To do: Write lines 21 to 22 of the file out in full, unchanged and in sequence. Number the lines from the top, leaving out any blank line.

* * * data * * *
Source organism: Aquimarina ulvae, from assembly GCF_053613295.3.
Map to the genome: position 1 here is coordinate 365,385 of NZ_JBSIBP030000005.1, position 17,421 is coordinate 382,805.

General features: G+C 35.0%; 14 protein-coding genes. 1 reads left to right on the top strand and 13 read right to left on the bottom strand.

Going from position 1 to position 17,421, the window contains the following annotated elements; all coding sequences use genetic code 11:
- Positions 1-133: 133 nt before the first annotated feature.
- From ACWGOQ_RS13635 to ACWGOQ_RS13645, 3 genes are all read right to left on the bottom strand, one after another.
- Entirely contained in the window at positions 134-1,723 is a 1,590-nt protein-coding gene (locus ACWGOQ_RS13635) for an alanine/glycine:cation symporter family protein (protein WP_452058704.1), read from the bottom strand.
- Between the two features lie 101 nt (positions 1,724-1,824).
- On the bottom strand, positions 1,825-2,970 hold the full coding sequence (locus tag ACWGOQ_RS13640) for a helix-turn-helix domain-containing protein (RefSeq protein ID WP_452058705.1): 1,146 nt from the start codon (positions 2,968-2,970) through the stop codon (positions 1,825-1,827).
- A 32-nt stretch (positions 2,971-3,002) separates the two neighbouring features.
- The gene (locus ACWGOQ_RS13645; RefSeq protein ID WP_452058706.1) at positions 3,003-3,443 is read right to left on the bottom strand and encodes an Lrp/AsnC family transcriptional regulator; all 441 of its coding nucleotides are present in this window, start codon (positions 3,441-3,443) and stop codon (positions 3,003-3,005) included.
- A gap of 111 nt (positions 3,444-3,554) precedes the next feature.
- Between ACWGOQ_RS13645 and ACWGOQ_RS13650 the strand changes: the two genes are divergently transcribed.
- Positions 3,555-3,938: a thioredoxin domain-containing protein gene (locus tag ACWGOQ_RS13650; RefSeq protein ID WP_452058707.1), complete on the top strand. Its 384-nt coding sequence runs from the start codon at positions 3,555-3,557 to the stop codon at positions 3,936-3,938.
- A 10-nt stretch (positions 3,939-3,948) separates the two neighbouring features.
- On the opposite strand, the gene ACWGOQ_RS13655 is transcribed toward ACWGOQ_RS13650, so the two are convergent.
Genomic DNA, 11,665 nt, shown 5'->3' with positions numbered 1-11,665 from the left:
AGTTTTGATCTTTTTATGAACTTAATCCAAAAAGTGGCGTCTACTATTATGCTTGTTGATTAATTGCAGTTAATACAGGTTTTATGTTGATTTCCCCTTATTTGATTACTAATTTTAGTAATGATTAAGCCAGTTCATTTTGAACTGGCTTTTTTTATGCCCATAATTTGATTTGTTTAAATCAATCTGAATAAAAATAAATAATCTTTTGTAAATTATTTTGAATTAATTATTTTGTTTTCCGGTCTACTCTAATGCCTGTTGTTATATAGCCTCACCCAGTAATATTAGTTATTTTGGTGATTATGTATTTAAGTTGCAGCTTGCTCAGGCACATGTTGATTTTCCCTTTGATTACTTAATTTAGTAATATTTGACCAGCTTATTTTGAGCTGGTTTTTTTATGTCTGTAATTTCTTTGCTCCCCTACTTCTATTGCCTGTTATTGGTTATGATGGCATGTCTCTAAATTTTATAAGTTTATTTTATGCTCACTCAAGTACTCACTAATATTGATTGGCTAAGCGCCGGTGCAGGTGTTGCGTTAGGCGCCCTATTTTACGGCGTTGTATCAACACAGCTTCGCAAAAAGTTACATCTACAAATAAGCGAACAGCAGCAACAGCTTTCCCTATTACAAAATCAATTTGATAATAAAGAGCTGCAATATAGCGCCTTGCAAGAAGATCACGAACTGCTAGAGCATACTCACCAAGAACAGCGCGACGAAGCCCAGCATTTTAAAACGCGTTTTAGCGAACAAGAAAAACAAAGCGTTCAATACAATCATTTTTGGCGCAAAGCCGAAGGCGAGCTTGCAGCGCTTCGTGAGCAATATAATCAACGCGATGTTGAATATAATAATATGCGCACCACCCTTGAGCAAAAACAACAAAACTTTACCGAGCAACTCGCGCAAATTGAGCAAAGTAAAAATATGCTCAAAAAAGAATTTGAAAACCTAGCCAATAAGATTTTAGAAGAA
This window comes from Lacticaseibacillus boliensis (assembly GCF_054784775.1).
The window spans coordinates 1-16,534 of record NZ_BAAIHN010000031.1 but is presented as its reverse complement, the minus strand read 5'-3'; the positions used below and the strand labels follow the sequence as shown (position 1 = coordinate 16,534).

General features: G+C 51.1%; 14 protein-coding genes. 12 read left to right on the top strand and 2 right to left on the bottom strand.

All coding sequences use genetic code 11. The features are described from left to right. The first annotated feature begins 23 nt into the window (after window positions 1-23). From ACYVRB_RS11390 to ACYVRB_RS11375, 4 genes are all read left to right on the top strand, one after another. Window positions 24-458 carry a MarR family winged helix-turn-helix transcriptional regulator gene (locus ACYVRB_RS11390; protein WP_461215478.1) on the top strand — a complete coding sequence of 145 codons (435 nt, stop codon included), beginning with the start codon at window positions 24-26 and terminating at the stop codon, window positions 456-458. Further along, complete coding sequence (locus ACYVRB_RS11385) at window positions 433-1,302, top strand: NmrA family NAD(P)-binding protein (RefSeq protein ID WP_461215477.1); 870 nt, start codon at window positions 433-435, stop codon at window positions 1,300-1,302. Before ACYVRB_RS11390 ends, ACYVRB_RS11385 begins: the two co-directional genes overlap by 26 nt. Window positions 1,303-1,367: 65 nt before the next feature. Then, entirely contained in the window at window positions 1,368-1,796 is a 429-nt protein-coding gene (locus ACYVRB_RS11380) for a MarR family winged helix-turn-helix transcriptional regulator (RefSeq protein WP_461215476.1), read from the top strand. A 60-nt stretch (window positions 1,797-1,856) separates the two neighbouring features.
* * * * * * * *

General features: G+C 51.1%; 14 protein-coding genes. 12 read left to right on the top strand and 2 right to left on the bottom strand.

All coding sequences use genetic code 11. The features are described from left to right. The first annotated feature begins 23 nt into the window (after window positions 1-23). From ACYVRB_RS11390 to ACYVRB_RS11375, 4 genes are all read left to right on the top strand, one after another. Window positions 24-458 carry a MarR family winged helix-turn-helix transcriptional regulator gene (locus ACYVRB_RS11390; protein WP_461215478.1) on the top strand — a complete coding sequence of 145 codons (435 nt, stop codon included), beginning with the start codon at window positions 24-26 and terminating at the stop codon, window positions 456-458. Further along, complete coding sequence (locus ACYVRB_RS11385) at window positions 433-1,302, top strand: NmrA family NAD(P)-binding protein (RefSeq protein ID WP_461215477.1); 870 nt, start codon at window positions 433-435, stop codon at window positions 1,300-1,302. Before ACYVRB_RS11390 ends, ACYVRB_RS11385 begins: the two co-directional genes overlap by 26 nt. Window positions 1,303-1,367: 65 nt before the next feature. Then, entirely contained in the window at window positions 1,368-1,796 is a 429-nt protein-coding gene (locus ACYVRB_RS11380) for a MarR family winged helix-turn-helix transcriptional regulator (RefSeq protein WP_461215476.1), read from the top strand. A 60-nt stretch (window positions 1,797-1,856) separates the two neighbouring features.